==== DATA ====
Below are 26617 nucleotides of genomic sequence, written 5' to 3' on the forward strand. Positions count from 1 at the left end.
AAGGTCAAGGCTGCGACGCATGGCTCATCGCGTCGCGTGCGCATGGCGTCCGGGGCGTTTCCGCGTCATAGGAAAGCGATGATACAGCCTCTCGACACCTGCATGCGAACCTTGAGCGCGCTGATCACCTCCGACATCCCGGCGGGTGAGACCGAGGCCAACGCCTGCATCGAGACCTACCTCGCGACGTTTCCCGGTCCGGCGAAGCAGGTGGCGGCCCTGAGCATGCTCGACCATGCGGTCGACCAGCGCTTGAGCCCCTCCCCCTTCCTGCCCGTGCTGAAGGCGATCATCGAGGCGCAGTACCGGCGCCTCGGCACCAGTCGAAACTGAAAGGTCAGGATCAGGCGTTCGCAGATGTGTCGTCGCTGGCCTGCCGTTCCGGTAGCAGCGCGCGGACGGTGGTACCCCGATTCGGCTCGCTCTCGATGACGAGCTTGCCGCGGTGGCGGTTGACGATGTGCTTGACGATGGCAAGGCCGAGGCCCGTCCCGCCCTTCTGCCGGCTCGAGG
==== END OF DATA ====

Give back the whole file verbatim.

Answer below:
Below are 26617 nucleotides of genomic sequence, written 5' to 3' on the forward strand. Positions count from 1 at the left end.
AAGGTCAAGGCTGCGACGCATGGCTCATCGCGTCGCGTGCGCATGGCGTCCGGGGCGTTTCCGCGTCATAGGAAAGCGATGATACAGCCTCTCGACACCTGCATGCGAACCTTGAGCGCGCTGATCACCTCCGACATCCCGGCGGGTGAGACCGAGGCCAACGCCTGCATCGAGACCTACCTCGCGACGTTTCCCGGTCCGGCGAAGCAGGTGGCGGCCCTGAGCATGCTCGACCATGCGGTCGACCAGCGCTTGAGCCCCTCCCCCTTCCTGCCCGTGCTGAAGGCGATCATCGAGGCGCAGTACCGGCGCCTCGGCACCAGTCGAAACTGAAAGGTCAGGATCAGGCGTTCGCAGATGTGTCGTCGCTGGCCTGCCGTTCCGGTAGCAGCGCGCGGACGGTGGTACCCCGATTCGGCTCGCTCTCGATGACGAGCTTGCCGCGGTGGCGGTTGACGATGTGCTTGACGATGGCAAGGCCGAGGCCCGTCCCGCCCTTCTGCCGGCTCGAGG